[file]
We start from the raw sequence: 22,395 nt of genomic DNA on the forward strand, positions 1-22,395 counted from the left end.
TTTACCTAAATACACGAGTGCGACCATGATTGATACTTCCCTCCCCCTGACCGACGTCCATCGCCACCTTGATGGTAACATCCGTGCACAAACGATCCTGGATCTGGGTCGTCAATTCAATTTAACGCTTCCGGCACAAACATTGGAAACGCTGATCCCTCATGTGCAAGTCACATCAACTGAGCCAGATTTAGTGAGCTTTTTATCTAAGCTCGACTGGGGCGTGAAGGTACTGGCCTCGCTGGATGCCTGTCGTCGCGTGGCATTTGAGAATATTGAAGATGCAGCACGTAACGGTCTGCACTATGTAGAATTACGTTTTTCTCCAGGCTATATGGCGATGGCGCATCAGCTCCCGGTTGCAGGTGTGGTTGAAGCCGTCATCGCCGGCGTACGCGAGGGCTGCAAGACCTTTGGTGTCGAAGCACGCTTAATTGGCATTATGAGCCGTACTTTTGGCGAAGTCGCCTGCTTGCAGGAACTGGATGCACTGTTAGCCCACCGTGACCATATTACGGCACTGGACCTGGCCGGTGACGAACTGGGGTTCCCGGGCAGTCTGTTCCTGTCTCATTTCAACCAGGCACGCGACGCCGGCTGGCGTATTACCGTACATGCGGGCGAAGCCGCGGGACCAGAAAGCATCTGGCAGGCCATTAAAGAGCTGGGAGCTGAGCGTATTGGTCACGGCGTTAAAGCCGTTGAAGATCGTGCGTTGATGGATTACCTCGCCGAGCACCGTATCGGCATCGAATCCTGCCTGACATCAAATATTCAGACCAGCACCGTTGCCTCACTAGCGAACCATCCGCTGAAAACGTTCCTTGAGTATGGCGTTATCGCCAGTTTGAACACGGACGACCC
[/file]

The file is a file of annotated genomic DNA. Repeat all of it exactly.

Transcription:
We start from the raw sequence: 22,395 nt of genomic DNA on the forward strand, positions 1-22,395 counted from the left end.
TTTACCTAAATACACGAGTGCGACCATGATTGATACTTCCCTCCCCCTGACCGACGTCCATCGCCACCTTGATGGTAACATCCGTGCACAAACGATCCTGGATCTGGGTCGTCAATTCAATTTAACGCTTCCGGCACAAACATTGGAAACGCTGATCCCTCATGTGCAAGTCACATCAACTGAGCCAGATTTAGTGAGCTTTTTATCTAAGCTCGACTGGGGCGTGAAGGTACTGGCCTCGCTGGATGCCTGTCGTCGCGTGGCATTTGAGAATATTGAAGATGCAGCACGTAACGGTCTGCACTATGTAGAATTACGTTTTTCTCCAGGCTATATGGCGATGGCGCATCAGCTCCCGGTTGCAGGTGTGGTTGAAGCCGTCATCGCCGGCGTACGCGAGGGCTGCAAGACCTTTGGTGTCGAAGCACGCTTAATTGGCATTATGAGCCGTACTTTTGGCGAAGTCGCCTGCTTGCAGGAACTGGATGCACTGTTAGCCCACCGTGACCATATTACGGCACTGGACCTGGCCGGTGACGAACTGGGGTTCCCGGGCAGTCTGTTCCTGTCTCATTTCAACCAGGCACGCGACGCCGGCTGGCGTATTACCGTACATGCGGGCGAAGCCGCGGGACCAGAAAGCATCTGGCAGGCCATTAAAGAGCTGGGAGCTGAGCGTATTGGTCACGGCGTTAAAGCCGTTGAAGATCGTGCGTTGATGGATTACCTCGCCGAGCACCGTATCGGCATCGAATCCTGCCTGACATCAAATATTCAGACCAGCACCGTTGCCTCACTAGCGAACCATCCGCTGAAAACGTTCCTTGAGTATGGCGTTATCGCCAGTTTGAACACGGACGACCC